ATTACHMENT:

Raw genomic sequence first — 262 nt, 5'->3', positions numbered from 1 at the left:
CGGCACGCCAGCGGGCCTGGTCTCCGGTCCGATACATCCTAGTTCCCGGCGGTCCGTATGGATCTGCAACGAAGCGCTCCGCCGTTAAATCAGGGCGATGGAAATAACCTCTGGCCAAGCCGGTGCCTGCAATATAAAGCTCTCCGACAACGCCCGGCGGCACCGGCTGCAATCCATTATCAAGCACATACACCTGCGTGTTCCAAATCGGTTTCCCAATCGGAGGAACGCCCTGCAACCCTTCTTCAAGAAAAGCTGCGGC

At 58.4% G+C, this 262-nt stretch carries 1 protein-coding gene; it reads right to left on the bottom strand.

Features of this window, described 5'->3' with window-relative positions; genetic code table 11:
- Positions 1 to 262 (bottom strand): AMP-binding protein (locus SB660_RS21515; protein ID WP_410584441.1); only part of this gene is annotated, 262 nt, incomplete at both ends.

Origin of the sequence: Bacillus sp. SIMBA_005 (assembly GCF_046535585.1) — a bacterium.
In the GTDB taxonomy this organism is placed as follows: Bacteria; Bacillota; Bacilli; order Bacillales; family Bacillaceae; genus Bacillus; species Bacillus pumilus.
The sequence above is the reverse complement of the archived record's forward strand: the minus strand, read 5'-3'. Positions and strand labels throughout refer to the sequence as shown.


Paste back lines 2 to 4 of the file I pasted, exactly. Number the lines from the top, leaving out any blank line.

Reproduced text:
CGGCACGCCAGCGGGCCTGGTCTCCGGTCCGATACATCCTAGTTCCCGGCGGTCCGTATGGATCTGCAACGAAGCGCTCCGCCGTTAAATCAGGGCGATGGAAATAACCTCTGGCCAAGCCGGTGCCTGCAATATAAAGCTCTCCGACAACGCCCGGCGGCACCGGCTGCAATCCATTATCAAGCACATACACCTGCGTGTTCCAAATCGGTTTCCCAATCGGAGGAACGCCCTGCAACCCTTCTTCAAGAAAAGCTGCGGC

At 58.4% G+C, this 262-nt stretch carries 1 protein-coding gene; it reads right to left on the bottom strand.

Features of this window, described 5'->3' with window-relative positions; genetic code table 11: